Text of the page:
Coalition pressures Manitoba government to say no to carbon taxes

Groups representing farmers and business owners are calling on the Progressive Conservative government to oppose a federally imposed carbon plan.

Groups want Pallister government to release 'made-in-Manitoba' carbon scheme

A new coalition is using an advertising campaign to lobby against a carbon tax in Manitoba. (Justin Fraser/CBC)

Premier Brian Pallister should hold a referendum before imposing any carbon taxes and join the Saskatchewan government to battle Ottawa's plan to reduce carbon emissions, says a coalition of a farm, business and taxpayers' groups.

The Manitobans Against Carbon Taxes Coalition says businesses and farmers have their own emissions reduction goals and the government shouldn't use carbon taxes as part of its climate-change strategy. (Sean Kavanagh/CBC)
The Western Canadian Wheat Growers Association, the Canadian Federation of Independent Business and the Canadian Taxpayers Federation have joined forces with a national group called to form the Manitobans Against Carbon Taxes Coalition and fight any carbon reduction scheme that involves taxing commodities such as fuel.

The groups have mounted an advertising campaign focused on members of the Progressive Conservative government, calling on them to step back from any plan for a carbon tax.

Manitoba's PC government has long been a holdout on Ottawa's emission-cutting scheme, under which provinces must use cap-and-trade, carbon taxes or a combination of both to combat climate change.

The coalition argues that small business owners' and farmers' personal ambition to become more efficient is a far stronger strategy than adding taxes.

"The least effective measure [to fight greenhouse gas emissions] is something the government is imposing. So we are calling on the government to focus on the fact that carbon tax is not going to be effective. It's going to be damaging to the Manitoba economy, to Manitoba jobs," said Jonathan Alward of the Canadian Federation of Independent Business.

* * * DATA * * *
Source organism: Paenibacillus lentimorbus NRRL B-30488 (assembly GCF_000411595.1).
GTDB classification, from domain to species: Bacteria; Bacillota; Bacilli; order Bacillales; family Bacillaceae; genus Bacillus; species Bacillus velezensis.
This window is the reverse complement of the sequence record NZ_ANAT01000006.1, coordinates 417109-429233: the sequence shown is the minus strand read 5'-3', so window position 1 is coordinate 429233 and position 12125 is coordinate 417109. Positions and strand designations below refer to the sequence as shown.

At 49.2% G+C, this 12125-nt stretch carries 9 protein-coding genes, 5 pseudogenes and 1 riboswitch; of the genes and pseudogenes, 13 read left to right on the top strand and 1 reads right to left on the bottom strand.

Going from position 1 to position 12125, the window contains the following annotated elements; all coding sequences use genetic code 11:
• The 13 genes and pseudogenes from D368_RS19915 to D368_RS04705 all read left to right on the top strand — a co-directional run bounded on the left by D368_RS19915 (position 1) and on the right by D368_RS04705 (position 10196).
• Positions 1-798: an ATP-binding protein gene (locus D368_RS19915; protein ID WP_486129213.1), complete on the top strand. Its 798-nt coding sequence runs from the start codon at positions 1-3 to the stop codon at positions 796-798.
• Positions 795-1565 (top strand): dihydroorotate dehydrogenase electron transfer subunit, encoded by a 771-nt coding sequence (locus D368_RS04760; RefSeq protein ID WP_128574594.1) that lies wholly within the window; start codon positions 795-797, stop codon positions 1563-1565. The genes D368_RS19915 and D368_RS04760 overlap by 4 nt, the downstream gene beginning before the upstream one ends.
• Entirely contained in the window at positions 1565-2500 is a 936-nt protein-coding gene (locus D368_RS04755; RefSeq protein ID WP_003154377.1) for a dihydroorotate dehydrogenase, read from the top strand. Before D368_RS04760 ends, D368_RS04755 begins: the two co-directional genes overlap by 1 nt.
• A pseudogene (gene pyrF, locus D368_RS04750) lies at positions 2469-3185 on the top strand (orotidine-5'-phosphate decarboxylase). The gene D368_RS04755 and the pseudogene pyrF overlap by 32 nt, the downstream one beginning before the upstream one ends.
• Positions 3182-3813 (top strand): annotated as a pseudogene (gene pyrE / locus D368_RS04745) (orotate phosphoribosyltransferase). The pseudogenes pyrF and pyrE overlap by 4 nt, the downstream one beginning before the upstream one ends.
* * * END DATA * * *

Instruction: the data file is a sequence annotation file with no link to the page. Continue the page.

St. François Xavier producer Gunther Jochum says farms have already become more efficient and produce less greenhouse gas emissions. (Justin Fraser/CBC)
Gunther Jochum, a Western Canadian Wheat Growers director who farms near St. François Xavier, said agricultural producers have used innovations on their farms for decades to become more efficient and produce less greenhouse gas emissions.

"We're doing the things that are helping the environment already, and a carbon tax … isn't going to improve that innovation and technology," Jochum said. 

Assurances from both the federal and provincial governments that farm producers would receive exemptions from some carbon taxes would not cover industries such as transportation, which would pass costs on to producers, he said.

The coalition also wants the Pallister government to unveil its own "Made-in-Manitoba" carbon reduction plan.

Pallister has promised a provincial plan for months and while his government has made nothing public, no action on climate change is not an option, said a statement from Sustainable Development Minister Cathy Cox.

"To be clear — the prime minister has stated that a carbon tax is coming. The choice for Manitoba is either a federal carbon tax, which would be punitive for the province, or a 'Made-in-Manitoba' approach to addressing climate change," Cox said in an email on Thursday.

"We will propose a plan that takes into account our previous investments in clean energy and provides sensitivity to our economic realities. These groups would be better served and would be better serving Manitobans if they joined in this effort."

The PC government is seeking a legal opinion on whether the federal government can impose a carbon tax on provinces that don't have their own plan under the Liberals' national scheme.

The Manitobans Against Carbon Taxes Coalition says the provincial government shouldn't agree to any carbon reduction scheme that involves taxing commodities such as fuel. (Justin Fraser/CBC)

Pallister said last month that the province would not release details about what a Manitoba carbon reduction plan might look like before getting a legal opinion.

The provincial government in Saskatchewan also has refused to sign on to a federal carbon price scheme and Saskatchewan Premier Brad Wall has said he will go to court to fight Ottawa's plan.

In June, federal Environment Minister Catherine McKenna said Manitoba and Saskatchewan have until the end of the year to sign on to the federal agreement or the provinces will lose out on millions of dollars to help cut emissions.

The newly formed coalition said they have popular support for opposition to a carbon tax, referring to recent polls suggesting a majority of respondents oppose the tax.

All the members of the coalition acknowledge climate change is a real issue. The government should employ methods to empower the members they represent to further find efficiences and drive down emissions without imposing taxes, they said.


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